A Historic Sermon and the Quest for Christian Unity
Barton Stone, a founder of the tradition I call home, spoke of Christian Unity as our "polar star." Thomas Campbell wrote that division among Christians was a "horrid evil." To Campbell the "Church of Christ upon earth is essentially, intentionally, and constitutionally one; consisting of all those in every place that profess their faith in Christ and obedience to him in all things according to the Scriptures, and that manifest the same by their tempers and conduct, and of none else; as none else can be truly and properly called Christians." Despite this heritage, even this tradition has been fraught with division.
The church has always existed between a concern for unity and the reality of division. A gentler way of putting it would be to say that pluralism has been our common experience. But, unfortunately, this pluralistic experience hasn't always been gentle. Christians have been known to turn on each other with exceeding violence. At the same time, there have been, on a regular basis, voices of reason calling for unity. One of those voices was Eugene Carson Blake, Stated Clerk of the United Presbyterian Church in the United States [predecessor to the Presbyterian Church (USA)], who was invited to deliver a sermon in Grace Cathedral in 1960. In that famous sermon Blake called Presbyterians (at least the Northern Branch), Methodists, Episcopalians, and the United Church of Christ, to come together as one church. From that sermon a movement/organization came into existence -- the Council on Church Union (COCU). Later on other church bodies would join with those named by Blake, including the Disciples and the three African American Methodist bodies.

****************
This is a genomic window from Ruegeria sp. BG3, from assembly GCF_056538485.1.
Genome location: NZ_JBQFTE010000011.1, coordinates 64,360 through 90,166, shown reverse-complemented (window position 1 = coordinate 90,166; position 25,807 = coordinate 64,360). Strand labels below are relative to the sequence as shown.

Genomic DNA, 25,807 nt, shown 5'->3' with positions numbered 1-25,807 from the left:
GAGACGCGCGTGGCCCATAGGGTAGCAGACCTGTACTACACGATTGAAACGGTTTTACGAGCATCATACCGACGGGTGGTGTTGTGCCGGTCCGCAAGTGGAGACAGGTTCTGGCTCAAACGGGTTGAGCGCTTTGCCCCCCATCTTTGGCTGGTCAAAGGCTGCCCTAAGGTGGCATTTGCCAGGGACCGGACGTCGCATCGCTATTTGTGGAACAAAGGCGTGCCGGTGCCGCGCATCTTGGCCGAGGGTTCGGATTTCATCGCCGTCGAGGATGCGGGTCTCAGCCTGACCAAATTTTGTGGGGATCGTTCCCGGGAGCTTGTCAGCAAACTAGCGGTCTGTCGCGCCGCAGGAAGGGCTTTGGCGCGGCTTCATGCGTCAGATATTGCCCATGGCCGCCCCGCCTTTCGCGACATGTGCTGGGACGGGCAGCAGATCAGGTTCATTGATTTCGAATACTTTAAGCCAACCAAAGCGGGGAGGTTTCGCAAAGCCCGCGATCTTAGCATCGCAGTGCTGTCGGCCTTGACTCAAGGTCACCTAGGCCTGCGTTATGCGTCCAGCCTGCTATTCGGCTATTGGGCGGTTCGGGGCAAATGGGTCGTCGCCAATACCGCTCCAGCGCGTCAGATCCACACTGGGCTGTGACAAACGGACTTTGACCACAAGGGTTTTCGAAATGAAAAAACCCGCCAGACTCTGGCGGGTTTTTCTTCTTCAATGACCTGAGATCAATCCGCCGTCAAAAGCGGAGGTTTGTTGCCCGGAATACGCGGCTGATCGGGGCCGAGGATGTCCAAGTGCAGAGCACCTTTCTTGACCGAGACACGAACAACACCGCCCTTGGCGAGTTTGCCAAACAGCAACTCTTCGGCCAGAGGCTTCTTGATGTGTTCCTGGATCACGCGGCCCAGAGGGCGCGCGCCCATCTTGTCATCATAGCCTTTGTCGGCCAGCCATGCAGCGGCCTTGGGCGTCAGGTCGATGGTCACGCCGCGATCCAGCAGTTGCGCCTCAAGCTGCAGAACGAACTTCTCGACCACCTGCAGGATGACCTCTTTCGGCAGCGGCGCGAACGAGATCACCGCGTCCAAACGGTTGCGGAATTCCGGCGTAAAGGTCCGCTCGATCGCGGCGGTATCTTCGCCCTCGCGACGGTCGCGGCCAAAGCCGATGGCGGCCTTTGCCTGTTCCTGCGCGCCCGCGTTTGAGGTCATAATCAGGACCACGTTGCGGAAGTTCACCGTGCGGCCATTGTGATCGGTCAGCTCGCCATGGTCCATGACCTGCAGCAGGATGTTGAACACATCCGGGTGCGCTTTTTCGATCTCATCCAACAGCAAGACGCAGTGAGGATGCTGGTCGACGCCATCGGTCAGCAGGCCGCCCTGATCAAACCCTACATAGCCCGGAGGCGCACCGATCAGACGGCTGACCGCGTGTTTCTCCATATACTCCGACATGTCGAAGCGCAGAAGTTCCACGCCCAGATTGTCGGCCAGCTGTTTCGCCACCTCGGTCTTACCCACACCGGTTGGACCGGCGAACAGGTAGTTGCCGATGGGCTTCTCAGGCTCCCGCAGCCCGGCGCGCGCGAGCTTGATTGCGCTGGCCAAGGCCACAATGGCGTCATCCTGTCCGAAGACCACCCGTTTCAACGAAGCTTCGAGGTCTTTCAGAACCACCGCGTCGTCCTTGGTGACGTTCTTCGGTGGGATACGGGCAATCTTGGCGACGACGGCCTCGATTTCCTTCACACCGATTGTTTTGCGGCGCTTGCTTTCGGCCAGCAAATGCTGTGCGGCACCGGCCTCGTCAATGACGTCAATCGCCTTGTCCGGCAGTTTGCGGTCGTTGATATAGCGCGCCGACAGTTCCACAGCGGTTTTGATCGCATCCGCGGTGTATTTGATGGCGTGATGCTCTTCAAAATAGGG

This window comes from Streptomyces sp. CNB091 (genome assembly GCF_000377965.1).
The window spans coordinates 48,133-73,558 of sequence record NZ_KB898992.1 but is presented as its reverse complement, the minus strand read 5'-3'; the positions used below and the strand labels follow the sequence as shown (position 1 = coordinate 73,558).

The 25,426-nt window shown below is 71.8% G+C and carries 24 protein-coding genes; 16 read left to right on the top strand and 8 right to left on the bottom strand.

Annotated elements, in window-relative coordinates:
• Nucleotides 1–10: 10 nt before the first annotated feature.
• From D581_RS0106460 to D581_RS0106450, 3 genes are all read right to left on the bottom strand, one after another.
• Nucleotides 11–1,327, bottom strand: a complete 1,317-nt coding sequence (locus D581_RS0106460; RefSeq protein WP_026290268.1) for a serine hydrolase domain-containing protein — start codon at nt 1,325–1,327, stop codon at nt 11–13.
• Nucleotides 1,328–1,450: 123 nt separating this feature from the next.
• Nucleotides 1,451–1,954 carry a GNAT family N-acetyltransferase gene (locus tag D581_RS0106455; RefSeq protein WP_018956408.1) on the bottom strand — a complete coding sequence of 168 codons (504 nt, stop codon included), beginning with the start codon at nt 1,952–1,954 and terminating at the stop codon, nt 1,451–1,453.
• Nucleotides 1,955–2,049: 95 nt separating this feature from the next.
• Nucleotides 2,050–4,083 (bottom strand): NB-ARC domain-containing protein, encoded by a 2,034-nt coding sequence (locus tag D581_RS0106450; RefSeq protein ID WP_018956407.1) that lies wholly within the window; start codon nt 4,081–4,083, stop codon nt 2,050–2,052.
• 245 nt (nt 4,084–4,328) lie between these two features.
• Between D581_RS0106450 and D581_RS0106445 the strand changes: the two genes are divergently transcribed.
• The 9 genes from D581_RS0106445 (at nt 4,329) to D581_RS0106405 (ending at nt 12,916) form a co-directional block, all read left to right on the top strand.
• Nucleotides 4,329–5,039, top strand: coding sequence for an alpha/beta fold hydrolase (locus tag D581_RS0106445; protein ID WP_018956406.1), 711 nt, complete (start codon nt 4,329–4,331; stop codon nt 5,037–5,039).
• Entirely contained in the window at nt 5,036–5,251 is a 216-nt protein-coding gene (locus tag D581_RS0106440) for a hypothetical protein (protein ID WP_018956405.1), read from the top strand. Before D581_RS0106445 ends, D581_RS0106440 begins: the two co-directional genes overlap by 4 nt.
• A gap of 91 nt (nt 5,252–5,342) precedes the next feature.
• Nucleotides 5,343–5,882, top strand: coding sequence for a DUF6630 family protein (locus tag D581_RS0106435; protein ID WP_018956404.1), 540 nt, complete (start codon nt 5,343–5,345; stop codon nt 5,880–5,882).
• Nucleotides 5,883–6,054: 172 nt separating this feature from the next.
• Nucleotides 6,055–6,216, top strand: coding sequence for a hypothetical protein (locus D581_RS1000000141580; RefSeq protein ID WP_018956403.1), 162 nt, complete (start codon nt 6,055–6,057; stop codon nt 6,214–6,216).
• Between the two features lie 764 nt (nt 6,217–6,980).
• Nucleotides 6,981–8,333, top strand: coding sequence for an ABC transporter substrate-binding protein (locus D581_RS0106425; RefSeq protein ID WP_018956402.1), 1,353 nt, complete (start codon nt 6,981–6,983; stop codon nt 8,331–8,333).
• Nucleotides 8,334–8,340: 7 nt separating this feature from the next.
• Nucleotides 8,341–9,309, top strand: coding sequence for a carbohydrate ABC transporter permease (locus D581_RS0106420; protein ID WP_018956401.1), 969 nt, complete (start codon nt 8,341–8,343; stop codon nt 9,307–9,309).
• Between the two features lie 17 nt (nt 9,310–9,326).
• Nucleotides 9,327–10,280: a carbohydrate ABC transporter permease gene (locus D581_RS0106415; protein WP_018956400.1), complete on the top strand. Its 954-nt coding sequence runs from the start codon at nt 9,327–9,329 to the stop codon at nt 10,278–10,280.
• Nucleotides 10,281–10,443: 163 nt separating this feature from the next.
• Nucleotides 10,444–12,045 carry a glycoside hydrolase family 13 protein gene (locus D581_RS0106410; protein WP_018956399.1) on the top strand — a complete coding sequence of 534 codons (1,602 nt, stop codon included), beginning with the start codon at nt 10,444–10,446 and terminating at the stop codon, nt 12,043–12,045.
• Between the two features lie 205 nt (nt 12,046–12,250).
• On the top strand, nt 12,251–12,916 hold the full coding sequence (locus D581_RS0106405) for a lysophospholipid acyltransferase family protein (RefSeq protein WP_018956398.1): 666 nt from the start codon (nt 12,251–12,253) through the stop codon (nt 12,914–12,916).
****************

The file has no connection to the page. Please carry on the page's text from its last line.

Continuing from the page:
Keith Watkins, who is writing the history of COCU, has made excerpts of this sermon available at his blog. I would like to invite you to check out this offering, to see what was being espoused. It is interesting to note that Blake sought to bring together Reformed and Catholic impulses together. He recognized the value of a common liturgy, but knew that such a thing could not be imposed. He also recognized that if a united church was to emerge it would have to allow for theological diversity. What he thought could be the foundation would be common recognition of ministry, suggesting that the churches embrace the principle of apostolic succession.
What is interesting is that fifty years later we still haven't figured out how to handle apostolic succession. My tradition, which now has a General Minister and Regional Ministers, who function in ways as bishops, struggles with the idea that these leaders have an episcopal role, and would likely find the principle of apostolic succession foreign.
COCU finally gave way to another movement, Churches Uniting in Christ (CUiC) about a decade ago. It never fulfilled its promise, and yet it did raise the standard of unity. Perhaps in our post-modern era, such a thing as a united church isn't necessary. But, maybe we would benefit from heeding the call of those who came before us and raised the standard of unity.
Keith has yet to find a copy that can be produced in full, but the excerpts are a useful introduction. (http://keithwatkinshistorian.wordpress.com/2010/12/06/a-sermon-to-transform-the-american-church/)